Wisdom & Folly

Lady Wisdom has built and furnished her home; it’s supported by seven hewn timbers.

The banquet meal is ready to be served: lamb roasted, wine poured out, table set with silver and flowers.

Having dismissed her serving maids, Lady Wisdom goes to town, stands in a prominent place, and invites everyone within sound of her voice:

’Are you confused about life, don’t know what’s going on? Come with me, oh come, have dinner with me!

I’ve prepared a wonderful spread—fresh-baked bread, roast lamb, carefully selected wines.

Leave your impoverished confusion and live! Walk up the street to a life with meaning.’
— Proverbs 9:1-6 (MSG)
Then there’s this other woman, Madame Folly— brazen, empty-headed, frivolous.

She sits on the front porch of her house on Main Street, and as people walk by minding their own business, calls out,
“Are you confused about life, don’t know what’s going on?

Steal off with me, I’ll show you a good time! No one will ever know—I’ll give you the time of your life.”

But they don’t know about all the skeletons in her closet, that all her guests end up in hell.
— Proverbs 9:13-18 (MSG)

Two Tables

Most of my life my family has had the same dinning table around which we ate most of our meals. It's a large wooden table that seats up to eight people. When I think about Lady Wisdom's dinner table, this table reminds me of this description.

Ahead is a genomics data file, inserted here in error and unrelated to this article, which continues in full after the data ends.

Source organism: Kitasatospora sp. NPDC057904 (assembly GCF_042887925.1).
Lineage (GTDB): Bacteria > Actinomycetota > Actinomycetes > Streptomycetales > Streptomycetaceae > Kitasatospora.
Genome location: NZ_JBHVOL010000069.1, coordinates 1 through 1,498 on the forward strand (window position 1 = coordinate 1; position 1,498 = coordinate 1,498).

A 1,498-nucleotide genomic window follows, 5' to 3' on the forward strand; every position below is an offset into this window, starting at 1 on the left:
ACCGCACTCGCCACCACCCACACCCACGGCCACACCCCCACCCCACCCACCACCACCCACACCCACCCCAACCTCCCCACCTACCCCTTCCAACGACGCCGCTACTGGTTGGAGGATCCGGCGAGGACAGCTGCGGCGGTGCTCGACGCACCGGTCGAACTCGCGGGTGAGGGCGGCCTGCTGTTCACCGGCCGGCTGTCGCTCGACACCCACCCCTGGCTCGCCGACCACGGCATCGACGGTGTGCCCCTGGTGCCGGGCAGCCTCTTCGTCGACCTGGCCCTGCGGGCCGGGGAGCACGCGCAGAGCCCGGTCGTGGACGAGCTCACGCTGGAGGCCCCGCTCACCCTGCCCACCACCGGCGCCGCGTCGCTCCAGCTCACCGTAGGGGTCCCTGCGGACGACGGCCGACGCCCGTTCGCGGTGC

We would gather around that table for dinner every night and talk about our how are days and weeks were going. After dinner we would often spend time as a family looking at a passage of Scripture and talk about it. 

In college, we had a different table in my apartment. During my senior year we had one little table in our living space. I think I sat at that table once...

While I did spend time studying and in class, I also spent more time playing video games and slacking off. That's what I think of when I think of Madame Folly.

Two ways of life

In Proverbs 9 we find a dichotomy showing two approaches to life. Madame Folly calls people to come and "have a great time!" with her. It's a life in the wind; a life of foolishness that she calls people to. Her call is enticing because it sounds fun. But the writer of Proverbs warns it's not the life we may expect.

Lady Wisdom, however, calls people FROM the streets to sit and eat dinner with her. It's a call to sit, talk, relax and learn. It's a call to enjoy the feast that Wisdom has prepared. There is a sense from this passage that Wisdom brings far more fulfillment than Folly. 

Whose table do you consider yours? Do you take each day as just an opportunity to "have a great time!" or do you take time join the feast of Wisdom God so desperately desires you to partake in?